THE BUILT ENVIRONMENT
"Architecture as Experience: Human Perception and the Built Environment" Symposium Videos Available for Viewing
On September 30, 2017, 341 people gathered in Chicago to attend the Driehaus Foundation’s 2017 Built Environment Symposium entitled Architecture as Experience: Human Perception and the Built Environment. The symposium explored how science is informing us that our perceptual engagement with the environment, including the built environment, is enacted at the most basic level as a multisensory “whole-organism experience.” Implicit in this view is the idea that architectural design is more than a symbolic or conceptual language—it is a process by which minds, bodies, built environments, and cultures interact with each other on multiple levels over the course of generations.
Video recordings of each talk are available on Youtube.
Harry Francis Mallgrave is Distinguished Professor Emeritus, Illinois Institute of Technology. He is an architect and award-winning scholar, translator, and editor. He has published more than a dozen books on architectural history and theory. His latest book, The New Culture of Architectural Design (in press), considers the biological and cultural relationships of the human organism to the built environment.
Barbara Lamprecht has written three books on architect Richard Neutra, exploring
the roots of Neutra’s ideas in the scientific and landscape theories of
the late-19th and early-20th centuries. Her professional work focuses
on the restoration and rehabilitation of 20th century historic buildings
and landscapes, including Neutra’s former Garden Grove Community Church
and Tower of Hope (1962–68), and Neutra and Schindler’s Jardinette
- Watch Barbara Lamprecht, "Richard Neutra: Creating Canvases for Linking Nature to Body, Mind, and Sensory Perception"
Robert Lamb Hart is Chairman Emeritus of Hart
Howerton, a global firm practicing architecture, planning, landscape,
and interior design. He earned a Masters of Architecture under Walter
Gropius at the Harvard Graduate School of Design and a Masters of City
Planning at the University of Pennsylvania during the Louis Kahn and Ian
McHarg years. He is the author of A New Look at Humanism in Architecture, Landscapes, and Urban Design.
Sarah Robinson is a practicing architect who studied
philosophy at the University of Wisconsin and the University of
Fribourg in Switzerland. She did her graduate studies at the Frank Lloyd
Wright School of Architecture at Taliesin West, where she later became
the founding chair of the Board of Governors. She has written Nesting: Body, Dwelling, Mind and co-edited, with Juhani Pallasmaa, Mind in Architecture: Neuroscience, Embodiment and the Future of Design.
Vittorio Gallese is a Professor of Physiology at the
Department of Medicine and Surgery’s Unit of Neuroscience, University
of Parma; Professor of Experimental Aesthetics at the Institute of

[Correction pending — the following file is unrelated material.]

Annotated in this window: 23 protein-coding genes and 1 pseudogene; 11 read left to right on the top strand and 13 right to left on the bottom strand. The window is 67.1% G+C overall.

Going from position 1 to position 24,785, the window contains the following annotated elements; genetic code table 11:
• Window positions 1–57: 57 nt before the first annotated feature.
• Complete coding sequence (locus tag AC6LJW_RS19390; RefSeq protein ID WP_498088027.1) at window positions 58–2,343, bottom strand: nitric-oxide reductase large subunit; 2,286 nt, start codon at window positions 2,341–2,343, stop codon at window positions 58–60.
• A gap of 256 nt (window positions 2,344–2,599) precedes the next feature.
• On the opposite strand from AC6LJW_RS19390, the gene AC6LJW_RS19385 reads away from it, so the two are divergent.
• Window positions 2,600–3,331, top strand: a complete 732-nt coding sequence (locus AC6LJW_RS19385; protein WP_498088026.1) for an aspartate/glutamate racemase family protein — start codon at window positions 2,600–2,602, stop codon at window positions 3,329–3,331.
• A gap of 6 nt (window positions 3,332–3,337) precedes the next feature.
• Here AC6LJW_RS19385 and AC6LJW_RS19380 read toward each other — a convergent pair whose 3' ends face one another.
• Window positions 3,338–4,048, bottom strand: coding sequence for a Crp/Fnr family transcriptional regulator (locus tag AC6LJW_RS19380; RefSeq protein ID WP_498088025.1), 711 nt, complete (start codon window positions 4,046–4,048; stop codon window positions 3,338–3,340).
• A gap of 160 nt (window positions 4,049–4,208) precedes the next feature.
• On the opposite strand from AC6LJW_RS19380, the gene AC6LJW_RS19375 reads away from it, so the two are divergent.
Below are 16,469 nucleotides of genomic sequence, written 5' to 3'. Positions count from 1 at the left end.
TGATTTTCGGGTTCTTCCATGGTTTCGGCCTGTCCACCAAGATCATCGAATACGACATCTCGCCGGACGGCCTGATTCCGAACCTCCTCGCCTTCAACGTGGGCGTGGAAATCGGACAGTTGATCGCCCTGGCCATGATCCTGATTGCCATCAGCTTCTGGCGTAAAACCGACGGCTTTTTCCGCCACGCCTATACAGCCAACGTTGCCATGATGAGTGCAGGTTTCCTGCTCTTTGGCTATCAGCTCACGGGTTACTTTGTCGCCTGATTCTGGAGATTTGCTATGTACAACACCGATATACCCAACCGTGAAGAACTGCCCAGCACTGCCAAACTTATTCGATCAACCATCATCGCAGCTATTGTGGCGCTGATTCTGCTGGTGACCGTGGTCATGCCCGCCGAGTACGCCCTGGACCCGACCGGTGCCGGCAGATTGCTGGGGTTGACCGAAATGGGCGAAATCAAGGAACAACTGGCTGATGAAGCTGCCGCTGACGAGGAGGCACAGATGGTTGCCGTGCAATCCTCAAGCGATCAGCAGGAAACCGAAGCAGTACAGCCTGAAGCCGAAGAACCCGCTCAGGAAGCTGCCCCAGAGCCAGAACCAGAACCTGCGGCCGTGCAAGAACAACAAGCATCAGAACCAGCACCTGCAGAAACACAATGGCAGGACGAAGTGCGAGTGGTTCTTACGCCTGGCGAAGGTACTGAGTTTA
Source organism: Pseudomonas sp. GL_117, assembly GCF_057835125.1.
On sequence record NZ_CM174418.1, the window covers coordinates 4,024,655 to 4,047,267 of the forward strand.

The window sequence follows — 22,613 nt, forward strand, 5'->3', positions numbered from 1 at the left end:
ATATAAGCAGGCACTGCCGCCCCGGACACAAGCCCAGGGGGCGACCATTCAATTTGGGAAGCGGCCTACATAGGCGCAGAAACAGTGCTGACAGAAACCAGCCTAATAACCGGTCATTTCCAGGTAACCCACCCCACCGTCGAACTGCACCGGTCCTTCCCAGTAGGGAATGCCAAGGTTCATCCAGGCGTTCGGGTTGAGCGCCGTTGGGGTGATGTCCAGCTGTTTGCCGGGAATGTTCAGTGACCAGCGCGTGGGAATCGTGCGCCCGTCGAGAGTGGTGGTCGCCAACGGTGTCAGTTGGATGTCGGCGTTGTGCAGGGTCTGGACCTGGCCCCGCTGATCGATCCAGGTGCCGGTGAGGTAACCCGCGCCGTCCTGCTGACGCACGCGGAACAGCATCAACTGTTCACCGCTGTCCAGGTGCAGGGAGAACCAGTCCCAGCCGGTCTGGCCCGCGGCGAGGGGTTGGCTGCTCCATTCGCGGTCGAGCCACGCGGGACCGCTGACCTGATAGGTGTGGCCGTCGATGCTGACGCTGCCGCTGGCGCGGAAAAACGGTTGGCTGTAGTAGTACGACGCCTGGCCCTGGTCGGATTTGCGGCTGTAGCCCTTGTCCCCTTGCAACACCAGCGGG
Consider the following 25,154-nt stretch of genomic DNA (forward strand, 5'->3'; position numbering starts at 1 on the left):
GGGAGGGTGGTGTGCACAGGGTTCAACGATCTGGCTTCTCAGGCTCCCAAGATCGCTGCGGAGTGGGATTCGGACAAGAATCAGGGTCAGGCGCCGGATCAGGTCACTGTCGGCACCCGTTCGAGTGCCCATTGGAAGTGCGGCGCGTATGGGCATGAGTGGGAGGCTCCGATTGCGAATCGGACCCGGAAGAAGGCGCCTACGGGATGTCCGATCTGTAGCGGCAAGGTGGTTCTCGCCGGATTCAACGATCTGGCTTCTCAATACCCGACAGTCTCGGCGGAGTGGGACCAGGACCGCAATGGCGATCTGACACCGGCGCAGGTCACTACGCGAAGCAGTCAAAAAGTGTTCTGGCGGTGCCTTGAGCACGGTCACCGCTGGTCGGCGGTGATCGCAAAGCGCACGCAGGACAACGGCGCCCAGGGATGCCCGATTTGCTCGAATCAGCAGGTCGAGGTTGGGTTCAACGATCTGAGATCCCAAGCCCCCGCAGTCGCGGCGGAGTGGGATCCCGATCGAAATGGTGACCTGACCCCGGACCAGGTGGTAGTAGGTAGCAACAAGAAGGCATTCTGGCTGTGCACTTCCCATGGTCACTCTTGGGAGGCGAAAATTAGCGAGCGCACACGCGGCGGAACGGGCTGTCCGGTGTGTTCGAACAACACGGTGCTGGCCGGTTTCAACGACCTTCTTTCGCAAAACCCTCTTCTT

Philosophy’s School of Advanced Study, University of London; and Adjunct
Senior Research Scholar at the Department of Art History and
Archaeology, Columbia University. In the early 1990s he was a member of a
four-person team of scientists who discovered “mirror neurons” in
macaques. His list of scientific and philosophical publications is
extensive, through which he has drawn upon our growing knowledge of
mirror mechanisms in humans to propose a theoretical model of social
cognition known as embodied simulation theory.
Michael Arbib is a pioneer in the interdisciplinary
study of artificial intelligence, neuroscience, and computation. A major
effort has involved studying the evolution of the language-ready brain,
while a more recent study explores linkages between neuroscience and
architecture. After 30 years at the University of Southern California,
he now pursues these interests at the University of California at San
Diego and The New School of Architecture and Design. He currently serves
as Director of the Advisory Council of the Academy of Neuroscience for
Colin Ellard is a psychologist and Associate Professor at the University of Waterloo, Canada, where he also has his own research laboratory. He has engaged in several research projects related to the built environment, a few of which are discussed in his book Places of the Heart: The Psychogeography of Everyday Life.
Bob Condia is an architect and Professor at Kansas State University where, over the last few years, he has taught seminars and studios on the importance of the new biological and humanistic models for design.
Juhani Pallasmaa is an internationally acclaimed
architect, educator, writer, and author of more than forty books
relating to the multisensory and existential dimensions of experiencing
art and architecture. He is the former Rector of the Institute of
Design, Helsinki; Dean of the Faculty of Architecture at the Helsinki
University of Technology; and Director of the Museum of Finnish
Architecture. He has had visiting professorships at a number of North
American universities, and lectured and conducted workshops at numerous
universities across the globe.